From “Growing in the character of a disciple”: Chapter 5 – God’s assessment of the faithfulness of the kings of Judah and Israel
because David did what was right in the eyes of the LORD, and did not turn aside from anything that he commanded him all the days of his life, except in the matter of Uri’ah the Hittite.1 Kings 15:5 (RSV)
11And Asa did what was right in the eyes of the LORD, as David his father had done. 12He put away the male cult prostitutes out of the land, and removed all the idols that his fathers had made. 13He also removed Ma’acah his mother from being queen mother because she had an abominable image made for Ashe’rah; and Asa cut down her image and burned it at the brook Kidron. 14But the high places were not taken away. Nevertheless the heart of Asa was wholly true to the LORD all his days.1 Kings 15:11-14 (RSV)
22 In the time of his distress he became yet more faithless to the Lord—this same King Ahaz. 23 For he sacrificed to the gods of Damascus which had defeated him, and said, “Because the gods of the kings of Syria helped them, I will sacrifice to them that they may help me.” But they were the ruin of him, and of all Israel.2 Chronicles 28:22-23 (RSV)
20Thus Hezeki’ah did throughout all Judah; and he did what was good and right and faithful before the LORD his God. 21 And every work that he undertook in the service of the house of God and in accordance with the law and the commandments, seeking his God, he did with all his heart, and prospered2 Chronicles 31:20-21(RSV)
How God graded the various kings of Israel and Judah
Let’s look at some examples of both good and bad kings, according to how God assessed them. We cannot look at them all, as there are so many. But we will consider a number. In each case, note carefully the characteristics God focuses on, and also those that He doesn’t focus on, when assessing people. We shall begin by looking at King Jehoshaphat of Judah:
3The LORD was with Jehosh’aphat, because he walked in the earlier ways of his father; he did not seek the Ba’als, 4 but sought the God of his father and walked in his commandments, and not according to the ways of Israel. 5Therefore the LORD established the kingdom in his hand; and all Judah brought tribute to Jehosh’aphat; and he had great riches and honour. 6 His heart was courageous in the ways of the LORD; and furthermore he took the high places and the Ashe′rim out of Judah.2 Chronicles 17:3-9 (RSV)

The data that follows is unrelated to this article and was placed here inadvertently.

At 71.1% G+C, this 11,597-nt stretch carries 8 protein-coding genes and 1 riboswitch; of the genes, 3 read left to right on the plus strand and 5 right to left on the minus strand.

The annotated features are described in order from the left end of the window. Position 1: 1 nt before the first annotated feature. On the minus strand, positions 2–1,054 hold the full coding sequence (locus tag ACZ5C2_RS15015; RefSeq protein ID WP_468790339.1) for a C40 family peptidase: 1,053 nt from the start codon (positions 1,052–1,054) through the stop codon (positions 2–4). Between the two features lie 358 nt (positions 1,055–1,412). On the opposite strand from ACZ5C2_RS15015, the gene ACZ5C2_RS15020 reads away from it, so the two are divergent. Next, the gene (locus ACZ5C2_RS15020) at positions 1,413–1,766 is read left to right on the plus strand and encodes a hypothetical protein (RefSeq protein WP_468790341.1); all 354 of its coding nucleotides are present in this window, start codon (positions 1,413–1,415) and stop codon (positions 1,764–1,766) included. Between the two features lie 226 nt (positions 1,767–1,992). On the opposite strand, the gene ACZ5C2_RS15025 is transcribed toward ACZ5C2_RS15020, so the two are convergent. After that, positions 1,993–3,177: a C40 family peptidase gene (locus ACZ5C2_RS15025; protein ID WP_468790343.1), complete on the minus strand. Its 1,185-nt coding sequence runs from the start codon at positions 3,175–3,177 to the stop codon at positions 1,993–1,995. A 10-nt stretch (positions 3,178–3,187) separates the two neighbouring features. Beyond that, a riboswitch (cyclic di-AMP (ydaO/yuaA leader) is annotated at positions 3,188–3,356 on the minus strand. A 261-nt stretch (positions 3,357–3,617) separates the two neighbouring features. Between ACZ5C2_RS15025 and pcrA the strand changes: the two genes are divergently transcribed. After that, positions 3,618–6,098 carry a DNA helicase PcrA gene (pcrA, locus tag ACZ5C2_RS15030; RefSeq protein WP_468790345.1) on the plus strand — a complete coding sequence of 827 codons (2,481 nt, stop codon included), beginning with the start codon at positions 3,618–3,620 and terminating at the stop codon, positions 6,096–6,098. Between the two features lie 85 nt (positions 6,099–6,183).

7 In the third year of his reign he sent his princes, Ben-hail, Obadi′ah, Zechari′ah, Nethan′el, and Micai′ah, to teach in the cities of Judah; 8 and with them the Levites, Shemai′ah, Nethani′ah, Zebadi′ah, As′ahel, Shemi′ramoth, Jehon′athan, Adoni′jah, Tobi′jah, and Tobadoni′jah; and with these Levites, the priests Elish′ama and Jeho′ram. 9 And they taught in Judah, having the book of the law of the LORD with them; they went about through all the cities of Judah and taught among the people.
Note also the positive consequences for the people of Judah that came from Jehoshaphat’s faithfulness and also the rewards that came to Jehoshaphat personally:
10 And the fear of the LORD fell upon all the kingdoms of the lands that were round about Judah, and they made no war against Jehosh′aphat. 11 Some of the Philistines brought Jehosh′aphat presents, and silver for tribute; and the Arabs also brought him seven thousand seven hundred rams and seven thousand seven hundred he-goats. 12 And Jehosh′aphat grew steadily greater. He built in Judah fortresses and store-cities, 13 and he had great stores in the cities of Judah. He had soldiers, mighty men of valor, in Jerusalem.2 Chronicles 17:10-13 (RSV)
That was God’s verdict on the reign of the godly King Jehoshaphat of Judah. But, note that God never even mentions his abilities or his achievements, as almost all of us would do. Instead, God’s attention is focused on the fact that:
a) he did not serve or worship the Baals. (These were the pagan gods that the Canaanites worshipped. Their occult practices had spread into both Israel and Judah)
b) he sought instead for God, i.e. he worshiped only the true God.
c) he walked in the commandments, i.e. he was obedient to God’s written Word.
d) His heart was “courageous in the ways of the LORD”
e) He made it a priority to send out some of his best people to teach God’s Word (the book of the law of the LORD) in all the cities of Judah.
Those are the things God focused on when evaluating the reign of Jehoshaphat. That speaks volumes about what our priorities should be. Now let’s look at God’s assessment of King Amaziah of Judah. He began well and showed some faithfulness. However, his problem was that his faithfulness was not sufficiently wholehearted:
Amaziah was twenty-five years old when he became king, and he reigned twenty-nine years in Jerusalem. And his mother’s name was Jehoaddan of Jerusalem. 2 He did right in the sight of the LORD, yet not with a whole heart.2 Chronicles 25:1-2 (NASB)